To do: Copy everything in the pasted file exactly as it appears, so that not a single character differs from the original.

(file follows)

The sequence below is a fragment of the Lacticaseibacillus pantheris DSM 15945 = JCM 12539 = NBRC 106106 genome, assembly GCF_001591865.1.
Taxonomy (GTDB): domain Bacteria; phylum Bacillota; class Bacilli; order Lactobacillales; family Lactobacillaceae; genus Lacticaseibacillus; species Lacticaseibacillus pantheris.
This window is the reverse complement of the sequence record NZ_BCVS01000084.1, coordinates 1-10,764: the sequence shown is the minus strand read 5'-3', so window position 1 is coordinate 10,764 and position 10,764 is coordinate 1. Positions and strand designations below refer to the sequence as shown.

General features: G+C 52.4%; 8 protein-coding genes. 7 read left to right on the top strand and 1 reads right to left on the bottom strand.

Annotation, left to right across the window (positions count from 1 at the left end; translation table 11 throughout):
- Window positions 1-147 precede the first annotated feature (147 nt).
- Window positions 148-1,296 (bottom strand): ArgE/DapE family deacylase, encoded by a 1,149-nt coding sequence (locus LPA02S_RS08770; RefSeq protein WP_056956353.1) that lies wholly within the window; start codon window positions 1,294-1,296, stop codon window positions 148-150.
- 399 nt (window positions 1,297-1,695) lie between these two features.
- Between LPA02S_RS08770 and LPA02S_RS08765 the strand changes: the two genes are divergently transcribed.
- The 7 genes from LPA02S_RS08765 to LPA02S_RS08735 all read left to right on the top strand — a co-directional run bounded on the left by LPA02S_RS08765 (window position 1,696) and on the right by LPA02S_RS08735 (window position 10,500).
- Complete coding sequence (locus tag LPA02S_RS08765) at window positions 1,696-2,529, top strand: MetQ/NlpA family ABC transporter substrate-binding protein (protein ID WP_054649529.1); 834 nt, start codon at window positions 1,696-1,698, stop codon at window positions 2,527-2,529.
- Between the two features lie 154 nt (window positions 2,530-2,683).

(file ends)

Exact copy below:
The sequence below is a fragment of the Lacticaseibacillus pantheris DSM 15945 = JCM 12539 = NBRC 106106 genome, assembly GCF_001591865.1.
Taxonomy (GTDB): domain Bacteria; phylum Bacillota; class Bacilli; order Lactobacillales; family Lactobacillaceae; genus Lacticaseibacillus; species Lacticaseibacillus pantheris.
This window is the reverse complement of the sequence record NZ_BCVS01000084.1, coordinates 1-10,764: the sequence shown is the minus strand read 5'-3', so window position 1 is coordinate 10,764 and position 10,764 is coordinate 1. Positions and strand designations below refer to the sequence as shown.

General features: G+C 52.4%; 8 protein-coding genes. 7 read left to right on the top strand and 1 reads right to left on the bottom strand.

Annotation, left to right across the window (positions count from 1 at the left end; translation table 11 throughout):
- Window positions 1-147 precede the first annotated feature (147 nt).
- Window positions 148-1,296 (bottom strand): ArgE/DapE family deacylase, encoded by a 1,149-nt coding sequence (locus LPA02S_RS08770; RefSeq protein WP_056956353.1) that lies wholly within the window; start codon window positions 1,294-1,296, stop codon window positions 148-150.
- 399 nt (window positions 1,297-1,695) lie between these two features.
- Between LPA02S_RS08770 and LPA02S_RS08765 the strand changes: the two genes are divergently transcribed.
- The 7 genes from LPA02S_RS08765 to LPA02S_RS08735 all read left to right on the top strand — a co-directional run bounded on the left by LPA02S_RS08765 (window position 1,696) and on the right by LPA02S_RS08735 (window position 10,500).
- Complete coding sequence (locus tag LPA02S_RS08765) at window positions 1,696-2,529, top strand: MetQ/NlpA family ABC transporter substrate-binding protein (protein ID WP_054649529.1); 834 nt, start codon at window positions 1,696-1,698, stop codon at window positions 2,527-2,529.
- Between the two features lie 154 nt (window positions 2,530-2,683).